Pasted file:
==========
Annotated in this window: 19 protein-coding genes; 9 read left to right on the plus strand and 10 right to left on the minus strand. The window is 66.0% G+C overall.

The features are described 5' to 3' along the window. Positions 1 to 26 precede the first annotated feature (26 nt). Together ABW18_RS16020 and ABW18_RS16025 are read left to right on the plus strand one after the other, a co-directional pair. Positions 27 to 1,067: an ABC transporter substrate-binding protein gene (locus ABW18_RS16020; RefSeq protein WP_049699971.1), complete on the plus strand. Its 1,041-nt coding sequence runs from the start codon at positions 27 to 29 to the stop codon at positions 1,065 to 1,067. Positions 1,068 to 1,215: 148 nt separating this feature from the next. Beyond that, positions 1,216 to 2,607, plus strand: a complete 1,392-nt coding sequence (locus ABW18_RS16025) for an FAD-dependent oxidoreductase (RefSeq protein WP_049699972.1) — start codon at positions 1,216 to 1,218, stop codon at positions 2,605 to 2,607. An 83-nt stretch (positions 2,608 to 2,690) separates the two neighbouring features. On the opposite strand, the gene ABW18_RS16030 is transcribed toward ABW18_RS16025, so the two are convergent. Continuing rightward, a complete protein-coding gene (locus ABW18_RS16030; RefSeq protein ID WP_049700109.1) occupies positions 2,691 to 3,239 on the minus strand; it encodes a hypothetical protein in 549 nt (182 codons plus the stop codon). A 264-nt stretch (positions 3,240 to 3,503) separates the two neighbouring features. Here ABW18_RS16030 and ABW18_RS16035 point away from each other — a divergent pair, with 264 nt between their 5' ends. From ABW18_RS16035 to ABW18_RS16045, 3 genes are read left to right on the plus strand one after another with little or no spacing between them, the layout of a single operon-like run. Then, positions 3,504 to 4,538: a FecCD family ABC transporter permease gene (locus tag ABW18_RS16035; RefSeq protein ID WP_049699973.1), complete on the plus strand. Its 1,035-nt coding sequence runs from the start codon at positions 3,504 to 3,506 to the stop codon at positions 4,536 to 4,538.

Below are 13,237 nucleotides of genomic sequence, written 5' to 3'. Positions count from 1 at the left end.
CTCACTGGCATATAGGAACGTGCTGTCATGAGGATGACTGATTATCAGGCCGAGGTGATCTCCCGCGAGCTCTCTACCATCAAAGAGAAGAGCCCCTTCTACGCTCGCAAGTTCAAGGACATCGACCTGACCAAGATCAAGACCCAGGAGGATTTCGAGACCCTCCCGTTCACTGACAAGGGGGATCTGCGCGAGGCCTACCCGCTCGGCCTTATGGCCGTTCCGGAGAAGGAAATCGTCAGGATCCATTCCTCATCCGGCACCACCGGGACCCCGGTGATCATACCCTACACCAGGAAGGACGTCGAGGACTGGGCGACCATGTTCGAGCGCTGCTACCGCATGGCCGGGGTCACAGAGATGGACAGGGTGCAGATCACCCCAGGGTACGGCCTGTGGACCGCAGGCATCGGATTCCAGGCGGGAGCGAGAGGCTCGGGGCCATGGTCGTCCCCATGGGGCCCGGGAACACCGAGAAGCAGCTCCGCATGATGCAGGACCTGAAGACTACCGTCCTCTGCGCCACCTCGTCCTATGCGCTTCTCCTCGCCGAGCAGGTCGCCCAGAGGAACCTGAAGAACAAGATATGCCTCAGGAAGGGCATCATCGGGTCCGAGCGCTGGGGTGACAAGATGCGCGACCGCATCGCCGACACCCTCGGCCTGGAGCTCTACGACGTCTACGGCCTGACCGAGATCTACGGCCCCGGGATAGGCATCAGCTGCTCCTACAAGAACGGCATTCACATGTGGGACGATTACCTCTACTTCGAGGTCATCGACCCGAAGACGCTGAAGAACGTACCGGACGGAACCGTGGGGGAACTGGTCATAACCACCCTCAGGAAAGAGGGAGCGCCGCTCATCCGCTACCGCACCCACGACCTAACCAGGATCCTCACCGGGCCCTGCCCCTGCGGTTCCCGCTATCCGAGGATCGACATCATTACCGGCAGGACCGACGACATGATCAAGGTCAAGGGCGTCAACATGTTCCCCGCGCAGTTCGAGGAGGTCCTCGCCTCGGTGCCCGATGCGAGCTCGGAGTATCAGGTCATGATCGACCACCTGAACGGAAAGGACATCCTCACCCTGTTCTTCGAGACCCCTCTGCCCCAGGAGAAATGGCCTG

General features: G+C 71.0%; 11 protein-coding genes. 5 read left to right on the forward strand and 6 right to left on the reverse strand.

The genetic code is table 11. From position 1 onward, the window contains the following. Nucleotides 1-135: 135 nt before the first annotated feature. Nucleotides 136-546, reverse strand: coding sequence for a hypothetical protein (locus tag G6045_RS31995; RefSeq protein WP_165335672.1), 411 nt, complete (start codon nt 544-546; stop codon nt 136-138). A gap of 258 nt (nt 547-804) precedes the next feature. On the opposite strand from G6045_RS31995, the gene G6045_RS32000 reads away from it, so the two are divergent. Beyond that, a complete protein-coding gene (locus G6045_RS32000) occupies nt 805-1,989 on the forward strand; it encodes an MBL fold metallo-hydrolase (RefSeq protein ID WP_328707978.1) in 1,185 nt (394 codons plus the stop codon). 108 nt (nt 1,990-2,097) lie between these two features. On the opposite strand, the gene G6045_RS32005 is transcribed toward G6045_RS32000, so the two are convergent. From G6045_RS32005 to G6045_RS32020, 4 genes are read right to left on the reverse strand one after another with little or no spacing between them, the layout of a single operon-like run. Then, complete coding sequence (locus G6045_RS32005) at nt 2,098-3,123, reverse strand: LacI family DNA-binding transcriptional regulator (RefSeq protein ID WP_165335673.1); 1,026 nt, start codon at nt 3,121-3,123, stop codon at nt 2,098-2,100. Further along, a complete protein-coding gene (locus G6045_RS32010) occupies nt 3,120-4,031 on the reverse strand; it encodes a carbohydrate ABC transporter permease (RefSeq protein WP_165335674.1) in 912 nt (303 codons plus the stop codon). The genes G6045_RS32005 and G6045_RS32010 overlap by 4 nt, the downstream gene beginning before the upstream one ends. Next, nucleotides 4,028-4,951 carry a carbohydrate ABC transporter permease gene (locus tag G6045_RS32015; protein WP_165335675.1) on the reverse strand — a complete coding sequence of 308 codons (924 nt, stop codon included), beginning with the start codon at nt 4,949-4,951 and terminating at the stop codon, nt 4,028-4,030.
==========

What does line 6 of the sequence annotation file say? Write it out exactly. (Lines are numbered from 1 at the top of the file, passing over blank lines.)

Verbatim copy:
The genetic code is table 11. From position 1 onward, the window contains the following. Nucleotides 1-135: 135 nt before the first annotated feature. Nucleotides 136-546, reverse strand: coding sequence for a hypothetical protein (locus tag G6045_RS31995; RefSeq protein WP_165335672.1), 411 nt, complete (start codon nt 544-546; stop codon nt 136-138). A gap of 258 nt (nt 547-804) precedes the next feature. On the opposite strand from G6045_RS31995, the gene G6045_RS32000 reads away from it, so the two are divergent. Beyond that, a complete protein-coding gene (locus G6045_RS32000) occupies nt 805-1,989 on the forward strand; it encodes an MBL fold metallo-hydrolase (RefSeq protein ID WP_328707978.1) in 1,185 nt (394 codons plus the stop codon). 108 nt (nt 1,990-2,097) lie between these two features. On the opposite strand, the gene G6045_RS32005 is transcribed toward G6045_RS32000, so the two are convergent. From G6045_RS32005 to G6045_RS32020, 4 genes are read right to left on the reverse strand one after another with little or no spacing between them, the layout of a single operon-like run. Then, complete coding sequence (locus G6045_RS32005) at nt 2,098-3,123, reverse strand: LacI family DNA-binding transcriptional regulator (RefSeq protein ID WP_165335673.1); 1,026 nt, start codon at nt 3,121-3,123, stop codon at nt 2,098-2,100. Further along, a complete protein-coding gene (locus G6045_RS32010) occupies nt 3,120-4,031 on the reverse strand; it encodes a carbohydrate ABC transporter permease (RefSeq protein WP_165335674.1) in 912 nt (303 codons plus the stop codon). The genes G6045_RS32005 and G6045_RS32010 overlap by 4 nt, the downstream gene beginning before the upstream one ends. Next, nucleotides 4,028-4,951 carry a carbohydrate ABC transporter permease gene (locus tag G6045_RS32015; protein WP_165335675.1) on the reverse strand — a complete coding sequence of 308 codons (924 nt, stop codon included), beginning with the start codon at nt 4,949-4,951 and terminating at the stop codon, nt 4,028-4,030.